Claudia Rubín on designing at pace for The New York Times Magazine

Having landed her dream role, the graphic designer tells us what it’s like to work for such a dynamic and high-speed publication.

19 February 2021


Claudia Rubín’s path into graphic design was a steady one. Born and raised in Puerto Rico, she grew up surrounded by creativity, with her parents working in advertising and photography respectively. “I grew up watching them, what they watched and everything they worked with,” she tells It’s Nice That. This transferred directly into her hopes and dreams for the future, as she always knew she wanted to become a designer. “I thought I would end up in advertising like them, but it wasn’t for me.”

Instead, Claudia fell in love with editorial design – in part due to the collaborative nature of the discipline, which involves working with photographers, illustrators and writers to stitch everything together. She continued to pursue this interest through a Communications Design degree at Syracuse University, which is when Claudia first learned about The New York Times Magazine. “I made it a goal to work there eventually in life,” she says, “but never thought it would happen straight out of the gate.”

Much to her surprise, art director Ben Grandgenett asked her to come in and show her work, alongside Gail Bichler – then-design director and now creative director at the magazine – who “took a chance on me,” as Claudia puts it. “I also believe luck and chance were parts of the equation, since the industry moves so fast and people move around so much.” Claudia now has her dream job, working full-time as a designer at The New York Times Magazine, which means she can focus on storytelling and how best to build a narrative through design.


Claudia Rubín: The New York Times Magazine (Copyright © Claudia Rubín, 2020)

At The New York Times Magazine, Claudia works under both Gail and Ben to establish all aspects of the visuals for the weekly magazine. It’s a fast turnaround, to say the least. “Each week it’s a little different,” she says. A usual week begins with a draft on Monday, photo selects for layout on Tuesday, design all of Tuesday and Wednesday, and then showing the layout on Thursday. “Fridays are for final details and then the story ships.” Occasionally, if there’s no photo story and art direction or illustration is needed, then the process will start a week or two ahead. “It’s definitely very fast-paced – as you can see, each week we start all over again!” Yet the dynamic and ever-evolving nature of the role is an aspect that Claudia utterly adores; no two weeks are the same.

The New York Times Magazine recently launched its Tech and Design issue, which saw a collection of four written pieces tackling completely separate topics – one story looked at working remotely, while another explored the development of the vaccine. “The common thread was that they were all tech and design-related, and that they were in the age of Covid-19,” says Claudia. Coinciding with the broad mix of storytelling was a variety of illustrations for the issue, all commissioned by a selection of artists. This meant that the design needed to bring everything together cohesively. “The inspiration for it was the connection of pixels (tech) and the virus (Covid-19), both being tiny specs in space,” she explains. “Since the design direction was so minimal, I went with really bright colours.”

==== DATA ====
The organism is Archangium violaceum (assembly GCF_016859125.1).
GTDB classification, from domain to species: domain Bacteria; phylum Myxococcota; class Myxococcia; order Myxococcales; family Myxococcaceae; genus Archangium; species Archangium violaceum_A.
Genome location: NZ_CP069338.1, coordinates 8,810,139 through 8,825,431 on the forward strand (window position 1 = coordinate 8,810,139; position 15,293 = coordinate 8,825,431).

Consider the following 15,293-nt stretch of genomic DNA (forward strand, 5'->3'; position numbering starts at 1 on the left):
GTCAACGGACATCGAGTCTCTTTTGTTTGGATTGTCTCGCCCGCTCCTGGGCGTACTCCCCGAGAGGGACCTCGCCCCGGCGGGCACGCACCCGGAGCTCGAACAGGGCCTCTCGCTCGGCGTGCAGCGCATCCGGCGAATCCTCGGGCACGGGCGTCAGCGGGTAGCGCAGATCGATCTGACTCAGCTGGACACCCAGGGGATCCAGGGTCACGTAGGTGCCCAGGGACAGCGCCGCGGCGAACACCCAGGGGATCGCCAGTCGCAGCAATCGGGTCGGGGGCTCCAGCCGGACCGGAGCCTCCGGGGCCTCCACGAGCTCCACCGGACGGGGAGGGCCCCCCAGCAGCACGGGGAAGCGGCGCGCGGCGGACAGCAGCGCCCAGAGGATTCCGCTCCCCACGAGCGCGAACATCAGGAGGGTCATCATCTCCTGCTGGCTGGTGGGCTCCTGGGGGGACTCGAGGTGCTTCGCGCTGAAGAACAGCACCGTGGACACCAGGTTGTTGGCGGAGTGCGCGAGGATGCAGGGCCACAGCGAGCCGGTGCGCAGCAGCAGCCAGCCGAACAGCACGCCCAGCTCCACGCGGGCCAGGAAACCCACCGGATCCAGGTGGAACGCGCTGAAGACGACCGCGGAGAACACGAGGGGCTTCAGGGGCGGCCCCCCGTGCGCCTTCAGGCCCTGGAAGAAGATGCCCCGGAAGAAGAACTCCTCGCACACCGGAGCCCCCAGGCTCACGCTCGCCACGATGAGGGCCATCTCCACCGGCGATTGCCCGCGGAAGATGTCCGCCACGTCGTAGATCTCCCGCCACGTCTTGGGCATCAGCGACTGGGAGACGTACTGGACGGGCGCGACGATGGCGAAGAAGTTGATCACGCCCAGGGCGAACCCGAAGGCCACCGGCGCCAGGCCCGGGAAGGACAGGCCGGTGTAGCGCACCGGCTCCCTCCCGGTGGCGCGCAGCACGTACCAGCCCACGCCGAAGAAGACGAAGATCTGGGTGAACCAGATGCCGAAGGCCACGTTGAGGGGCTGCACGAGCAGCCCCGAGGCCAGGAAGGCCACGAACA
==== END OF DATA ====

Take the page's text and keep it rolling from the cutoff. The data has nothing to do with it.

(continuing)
Claudia points to another example, this time looking at the magazine’s Culture issue in 2020. This one was packed full of stories – again navigating around various topics – and aimed to define what culture means today, and thus what it holds for the future. “Traditionally, I think what has defined culture in the past has been seen as more highbrow: classical music, opera, the theatre,” she says. “But culture has and continues to shift and evolve, and many new voices and experiences are giving it new meanings.” Claudia opted for classic blackletter typography and used it in a modern way, painting it with an “unexpected” colour palette. “Blackletter is intrinsically very rigid and structured, but quite beautiful. I wanted the type to be fluid and move around organically on the page.”

Alongside Claudia’s role at The New York Times Magazine, she’s also been developing a few projects on the side. Even in these projects, though, her focus on storytelling is clear. One project she’ll be releasing soon is the third issue of Forgotten Lands, a small publication about Caribbean arts and dialogue. She cites her upbringing in the Caribbean as a huge influence on her work, particularly her love of bold and bright colours, which matches how the places of her childhood were “full of life, colour and energy”. But her main focus remains with the day job: “Other than that, let’s see what story I get to work on next for the magazine. It’s always exciting.”

GalleryClaudia Rubín: The New York Times Magazine (Copyright © Claudia Rubín, 2020)


Culture Issue


Tech & Design Issue

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Claudia Rubín: The New York Times Magazine (Copyright © Claudia Rubín, 2020)

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About the Author

Ayla Angelos

Ayla is a London-based freelance writer, editor and consultant specialising in art, photography, design and culture. After joining It’s Nice That in 2017 as editorial assistant, she was interim online editor in 2022/2023 and continues to work with us on a freelance basis. She has written for i-D, Dazed, AnOther, WePresent, Port, Elephant and more, and she is also the managing editor of design magazine Anima. 

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